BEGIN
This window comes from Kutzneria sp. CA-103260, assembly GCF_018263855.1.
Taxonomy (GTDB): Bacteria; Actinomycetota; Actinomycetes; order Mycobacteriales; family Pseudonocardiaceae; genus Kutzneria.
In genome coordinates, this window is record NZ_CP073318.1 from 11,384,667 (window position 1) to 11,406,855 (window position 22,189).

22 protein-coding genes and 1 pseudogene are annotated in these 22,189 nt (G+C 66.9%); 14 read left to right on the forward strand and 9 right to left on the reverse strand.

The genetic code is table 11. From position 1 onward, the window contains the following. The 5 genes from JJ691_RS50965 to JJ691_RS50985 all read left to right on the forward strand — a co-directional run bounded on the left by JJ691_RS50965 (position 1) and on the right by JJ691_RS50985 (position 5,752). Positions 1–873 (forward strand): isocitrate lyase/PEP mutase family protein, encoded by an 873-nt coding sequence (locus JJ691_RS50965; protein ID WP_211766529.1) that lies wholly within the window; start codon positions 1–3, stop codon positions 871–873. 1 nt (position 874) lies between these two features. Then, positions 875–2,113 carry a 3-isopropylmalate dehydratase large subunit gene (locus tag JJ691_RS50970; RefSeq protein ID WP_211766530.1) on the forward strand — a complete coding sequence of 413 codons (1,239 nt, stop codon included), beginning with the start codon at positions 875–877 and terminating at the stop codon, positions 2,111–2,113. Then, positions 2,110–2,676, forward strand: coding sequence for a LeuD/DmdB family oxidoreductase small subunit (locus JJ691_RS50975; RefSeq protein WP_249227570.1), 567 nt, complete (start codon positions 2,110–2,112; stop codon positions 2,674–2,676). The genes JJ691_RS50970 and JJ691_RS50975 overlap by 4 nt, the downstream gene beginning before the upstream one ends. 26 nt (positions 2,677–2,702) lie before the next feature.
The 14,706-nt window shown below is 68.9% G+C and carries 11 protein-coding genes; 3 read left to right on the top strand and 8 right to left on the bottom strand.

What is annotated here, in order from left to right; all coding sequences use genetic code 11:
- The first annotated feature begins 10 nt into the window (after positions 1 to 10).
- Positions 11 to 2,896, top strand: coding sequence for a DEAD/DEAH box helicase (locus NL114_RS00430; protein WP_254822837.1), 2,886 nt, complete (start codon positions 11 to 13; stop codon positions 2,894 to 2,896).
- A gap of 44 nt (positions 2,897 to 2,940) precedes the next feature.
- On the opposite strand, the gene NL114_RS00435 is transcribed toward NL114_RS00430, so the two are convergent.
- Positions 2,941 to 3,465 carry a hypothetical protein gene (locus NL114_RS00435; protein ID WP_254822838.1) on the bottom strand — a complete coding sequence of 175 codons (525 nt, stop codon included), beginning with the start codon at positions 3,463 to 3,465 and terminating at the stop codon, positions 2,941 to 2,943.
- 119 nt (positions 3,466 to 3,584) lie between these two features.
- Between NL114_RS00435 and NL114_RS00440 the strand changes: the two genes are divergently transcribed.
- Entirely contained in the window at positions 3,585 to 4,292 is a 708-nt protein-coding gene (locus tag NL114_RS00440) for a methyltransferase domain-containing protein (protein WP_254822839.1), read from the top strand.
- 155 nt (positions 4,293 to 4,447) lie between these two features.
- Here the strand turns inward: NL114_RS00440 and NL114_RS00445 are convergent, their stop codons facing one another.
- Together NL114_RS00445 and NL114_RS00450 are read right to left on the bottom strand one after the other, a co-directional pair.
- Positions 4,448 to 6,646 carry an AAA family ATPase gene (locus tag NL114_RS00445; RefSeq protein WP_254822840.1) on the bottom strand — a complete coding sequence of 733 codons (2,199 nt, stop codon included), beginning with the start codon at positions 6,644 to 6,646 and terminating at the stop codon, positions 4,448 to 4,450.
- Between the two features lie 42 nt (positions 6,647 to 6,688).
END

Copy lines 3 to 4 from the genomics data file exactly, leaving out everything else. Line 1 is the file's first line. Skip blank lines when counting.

In genome coordinates, this window is record NZ_CP073318.1 from 11,384,667 (window position 1) to 11,406,855 (window position 22,189).

22 protein-coding genes and 1 pseudogene are annotated in these 22,189 nt (G+C 66.9%); 14 read left to right on the forward strand and 9 right to left on the reverse strand.